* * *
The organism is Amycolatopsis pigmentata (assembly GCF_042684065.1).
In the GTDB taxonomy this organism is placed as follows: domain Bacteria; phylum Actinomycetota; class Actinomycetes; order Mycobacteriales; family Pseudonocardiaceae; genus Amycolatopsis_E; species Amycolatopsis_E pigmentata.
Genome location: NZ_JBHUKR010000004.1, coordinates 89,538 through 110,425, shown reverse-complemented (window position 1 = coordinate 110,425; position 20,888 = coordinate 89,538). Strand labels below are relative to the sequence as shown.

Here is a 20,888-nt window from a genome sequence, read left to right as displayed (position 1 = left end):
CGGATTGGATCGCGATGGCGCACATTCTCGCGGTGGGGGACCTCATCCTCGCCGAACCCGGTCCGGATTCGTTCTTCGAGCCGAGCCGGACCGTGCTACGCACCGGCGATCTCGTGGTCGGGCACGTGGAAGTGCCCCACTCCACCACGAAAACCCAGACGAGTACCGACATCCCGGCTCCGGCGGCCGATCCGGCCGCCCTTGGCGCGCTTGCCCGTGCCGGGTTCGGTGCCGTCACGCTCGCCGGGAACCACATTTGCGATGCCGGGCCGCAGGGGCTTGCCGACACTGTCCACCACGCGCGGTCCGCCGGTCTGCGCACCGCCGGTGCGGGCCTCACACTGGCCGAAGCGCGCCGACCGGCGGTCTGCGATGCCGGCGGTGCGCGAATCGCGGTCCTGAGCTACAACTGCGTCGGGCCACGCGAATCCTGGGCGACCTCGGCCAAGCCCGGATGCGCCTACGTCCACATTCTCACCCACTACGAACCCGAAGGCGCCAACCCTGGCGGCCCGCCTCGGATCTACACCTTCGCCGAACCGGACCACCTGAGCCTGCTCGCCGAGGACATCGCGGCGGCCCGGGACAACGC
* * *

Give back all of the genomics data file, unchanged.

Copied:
The organism is Amycolatopsis pigmentata (assembly GCF_042684065.1).
In the GTDB taxonomy this organism is placed as follows: domain Bacteria; phylum Actinomycetota; class Actinomycetes; order Mycobacteriales; family Pseudonocardiaceae; genus Amycolatopsis_E; species Amycolatopsis_E pigmentata.
Genome location: NZ_JBHUKR010000004.1, coordinates 89,538 through 110,425, shown reverse-complemented (window position 1 = coordinate 110,425; position 20,888 = coordinate 89,538). Strand labels below are relative to the sequence as shown.

Here is a 20,888-nt window from a genome sequence, read left to right as displayed (position 1 = left end):
CGGATTGGATCGCGATGGCGCACATTCTCGCGGTGGGGGACCTCATCCTCGCCGAACCCGGTCCGGATTCGTTCTTCGAGCCGAGCCGGACCGTGCTACGCACCGGCGATCTCGTGGTCGGGCACGTGGAAGTGCCCCACTCCACCACGAAAACCCAGACGAGTACCGACATCCCGGCTCCGGCGGCCGATCCGGCCGCCCTTGGCGCGCTTGCCCGTGCCGGGTTCGGTGCCGTCACGCTCGCCGGGAACCACATTTGCGATGCCGGGCCGCAGGGGCTTGCCGACACTGTCCACCACGCGCGGTCCGCCGGTCTGCGCACCGCCGGTGCGGGCCTCACACTGGCCGAAGCGCGCCGACCGGCGGTCTGCGATGCCGGCGGTGCGCGAATCGCGGTCCTGAGCTACAACTGCGTCGGGCCACGCGAATCCTGGGCGACCTCGGCCAAGCCCGGATGCGCCTACGTCCACATTCTCACCCACTACGAACCCGAAGGCGCCAACCCTGGCGGCCCGCCTCGGATCTACACCTTCGCCGAACCGGACCACCTGAGCCTGCTCGCCGAGGACATCGCGGCGGCCCGGGACAACGC